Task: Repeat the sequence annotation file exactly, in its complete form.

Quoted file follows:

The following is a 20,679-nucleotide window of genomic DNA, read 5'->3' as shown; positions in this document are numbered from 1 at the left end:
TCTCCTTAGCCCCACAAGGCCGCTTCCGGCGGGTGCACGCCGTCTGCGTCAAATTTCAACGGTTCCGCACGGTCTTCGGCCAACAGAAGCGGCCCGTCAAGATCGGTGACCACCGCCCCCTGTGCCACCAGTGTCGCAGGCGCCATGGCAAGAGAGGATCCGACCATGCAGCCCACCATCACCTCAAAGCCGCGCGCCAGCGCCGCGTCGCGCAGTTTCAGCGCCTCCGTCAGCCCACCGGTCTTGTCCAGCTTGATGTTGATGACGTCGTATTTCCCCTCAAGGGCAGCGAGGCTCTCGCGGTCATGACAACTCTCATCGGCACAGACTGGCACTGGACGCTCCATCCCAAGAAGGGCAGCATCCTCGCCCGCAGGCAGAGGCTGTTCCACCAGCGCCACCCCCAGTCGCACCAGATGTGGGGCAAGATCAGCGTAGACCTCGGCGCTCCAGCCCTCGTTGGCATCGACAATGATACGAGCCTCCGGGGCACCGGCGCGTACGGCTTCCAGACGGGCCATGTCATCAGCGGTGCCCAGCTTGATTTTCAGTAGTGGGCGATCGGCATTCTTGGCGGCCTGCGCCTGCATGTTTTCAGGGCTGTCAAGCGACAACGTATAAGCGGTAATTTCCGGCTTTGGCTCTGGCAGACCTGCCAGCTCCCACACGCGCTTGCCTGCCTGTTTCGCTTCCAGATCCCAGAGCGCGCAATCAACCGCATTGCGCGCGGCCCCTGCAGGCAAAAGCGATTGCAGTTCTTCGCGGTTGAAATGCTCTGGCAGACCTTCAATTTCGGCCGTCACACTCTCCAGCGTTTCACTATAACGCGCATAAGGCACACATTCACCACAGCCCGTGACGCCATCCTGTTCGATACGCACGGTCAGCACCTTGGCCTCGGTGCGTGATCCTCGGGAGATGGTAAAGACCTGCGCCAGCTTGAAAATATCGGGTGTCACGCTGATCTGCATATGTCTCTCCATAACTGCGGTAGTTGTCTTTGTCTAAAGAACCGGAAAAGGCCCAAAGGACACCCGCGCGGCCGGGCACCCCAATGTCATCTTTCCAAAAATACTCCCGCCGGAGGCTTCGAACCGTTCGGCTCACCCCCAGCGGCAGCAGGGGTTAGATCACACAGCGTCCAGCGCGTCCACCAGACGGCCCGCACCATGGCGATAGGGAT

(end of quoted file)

The following is a 20,679-nucleotide window of genomic DNA, read 5'->3' as shown; positions in this document are numbered from 1 at the left end:
TCTCCTTAGCCCCACAAGGCCGCTTCCGGCGGGTGCACGCCGTCTGCGTCAAATTTCAACGGTTCCGCACGGTCTTCGGCCAACAGAAGCGGCCCGTCAAGATCGGTGACCACCGCCCCCTGTGCCACCAGTGTCGCAGGCGCCATGGCAAGAGAGGATCCGACCATGCAGCCCACCATCACCTCAAAGCCGCGCGCCAGCGCCGCGTCGCGCAGTTTCAGCGCCTCCGTCAGCCCACCGGTCTTGTCCAGCTTGATGTTGATGACGTCGTATTTCCCCTCAAGGGCAGCGAGGCTCTCGCGGTCATGACAACTCTCATCGGCACAGACTGGCACTGGACGCTCCATCCCAAGAAGGGCAGCATCCTCGCCCGCAGGCAGAGGCTGTTCCACCAGCGCCACCCCCAGTCGCACCAGATGTGGGGCAAGATCAGCGTAGACCTCGGCGCTCCAGCCCTCGTTGGCATCGACAATGATACGAGCCTCCGGGGCACCGGCGCGTACGGCTTCCAGACGGGCCATGTCATCAGCGGTGCCCAGCTTGATTTTCAGTAGTGGGCGATCGGCATTCTTGGCGGCCTGCGCCTGCATGTTTTCAGGGCTGTCAAGCGACAACGTATAAGCGGTAATTTCCGGCTTTGGCTCTGGCAGACCTGCCAGCTCCCACACGCGCTTGCCTGCCTGTTTCGCTTCCAGATCCCAGAGCGCGCAATCAACCGCATTGCGCGCGGCCCCTGCAGGCAAAAGCGATTGCAGTTCTTCGCGGTTGAAATGCTCTGGCAGACCTTCAATTTCGGCCGTCACACTCTCCAGCGTTTCACTATAACGCGCATAAGGCACACATTCACCACAGCCCGTGACGCCATCCTGTTCGATACGCACGGTCAGCACCTTGGCCTCGGTGCGTGATCCTCGGGAGATGGTAAAGACCTGCGCCAGCTTGAAAATATCGGGTGTCACGCTGATCTGCATATGTCTCTCCATAACTGCGGTAGTTGTCTTTGTCTAAAGAACCGGAAAAGGCCCAAAGGACACCCGCGCGGCCGGGCACCCCAATGTCATCTTTCCAAAAATACTCCCGCCGGAGGCTTCGAACCGTTCGGCTCACCCCCAGCGGCAGCAGGGGTTAGATCACACAGCGTCCAGCGCGTCCACCAGACGGCCCGCACCATGGCGATAGGGAT